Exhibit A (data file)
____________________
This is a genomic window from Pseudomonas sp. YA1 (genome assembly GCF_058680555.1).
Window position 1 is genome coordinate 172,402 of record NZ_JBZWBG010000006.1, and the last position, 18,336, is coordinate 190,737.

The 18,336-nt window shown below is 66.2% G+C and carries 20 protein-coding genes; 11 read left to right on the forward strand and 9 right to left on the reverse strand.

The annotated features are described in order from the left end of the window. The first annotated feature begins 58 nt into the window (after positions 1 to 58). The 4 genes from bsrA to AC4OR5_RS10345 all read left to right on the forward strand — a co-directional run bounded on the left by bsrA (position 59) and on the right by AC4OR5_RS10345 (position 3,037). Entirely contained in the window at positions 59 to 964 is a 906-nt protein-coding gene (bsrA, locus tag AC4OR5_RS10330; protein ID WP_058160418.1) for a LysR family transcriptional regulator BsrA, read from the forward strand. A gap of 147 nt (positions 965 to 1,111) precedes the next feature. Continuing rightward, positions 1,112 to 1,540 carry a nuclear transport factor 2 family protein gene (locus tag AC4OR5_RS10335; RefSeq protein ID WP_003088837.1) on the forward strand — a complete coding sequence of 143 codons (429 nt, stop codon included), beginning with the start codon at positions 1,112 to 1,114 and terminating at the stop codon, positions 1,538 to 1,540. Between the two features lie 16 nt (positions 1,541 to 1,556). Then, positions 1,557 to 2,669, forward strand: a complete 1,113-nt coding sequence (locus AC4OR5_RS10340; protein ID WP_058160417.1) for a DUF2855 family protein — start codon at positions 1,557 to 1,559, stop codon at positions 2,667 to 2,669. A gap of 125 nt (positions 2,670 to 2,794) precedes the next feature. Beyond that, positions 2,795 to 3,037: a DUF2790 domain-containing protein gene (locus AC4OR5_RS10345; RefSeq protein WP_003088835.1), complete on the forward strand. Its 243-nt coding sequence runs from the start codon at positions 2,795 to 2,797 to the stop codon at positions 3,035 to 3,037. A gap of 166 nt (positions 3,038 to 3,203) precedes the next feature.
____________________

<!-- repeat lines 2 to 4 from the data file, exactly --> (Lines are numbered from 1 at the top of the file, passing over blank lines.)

Window position 1 is genome coordinate 172,402 of record NZ_JBZWBG010000006.1, and the last position, 18,336, is coordinate 190,737.

The 18,336-nt window shown below is 66.2% G+C and carries 20 protein-coding genes; 11 read left to right on the forward strand and 9 right to left on the reverse strand.

The annotated features are described in order from the left end of the window. The first annotated feature begins 58 nt into the window (after positions 1 to 58). The 4 genes from bsrA to AC4OR5_RS10345 all read left to right on the forward strand — a co-directional run bounded on the left by bsrA (position 59) and on the right by AC4OR5_RS10345 (position 3,037). Entirely contained in the window at positions 59 to 964 is a 906-nt protein-coding gene (bsrA, locus tag AC4OR5_RS10330; protein ID WP_058160418.1) for a LysR family transcriptional regulator BsrA, read from the forward strand. A gap of 147 nt (positions 965 to 1,111) precedes the next feature. Continuing rightward, positions 1,112 to 1,540 carry a nuclear transport factor 2 family protein gene (locus tag AC4OR5_RS10335; RefSeq protein ID WP_003088837.1) on the forward strand — a complete coding sequence of 143 codons (429 nt, stop codon included), beginning with the start codon at positions 1,112 to 1,114 and terminating at the stop codon, positions 1,538 to 1,540. Between the two features lie 16 nt (positions 1,541 to 1,556). Then, positions 1,557 to 2,669, forward strand: a complete 1,113-nt coding sequence (locus AC4OR5_RS10340; protein ID WP_058160417.1) for a DUF2855 family protein — start codon at positions 1,557 to 1,559, stop codon at positions 2,667 to 2,669. A gap of 125 nt (positions 2,670 to 2,794) precedes the next feature. Beyond that, positions 2,795 to 3,037: a DUF2790 domain-containing protein gene (locus AC4OR5_RS10345; RefSeq protein WP_003088835.1), complete on the forward strand. Its 243-nt coding sequence runs from the start codon at positions 2,795 to 2,797 to the stop codon at positions 3,035 to 3,037. A gap of 166 nt (positions 3,038 to 3,203) precedes the next feature.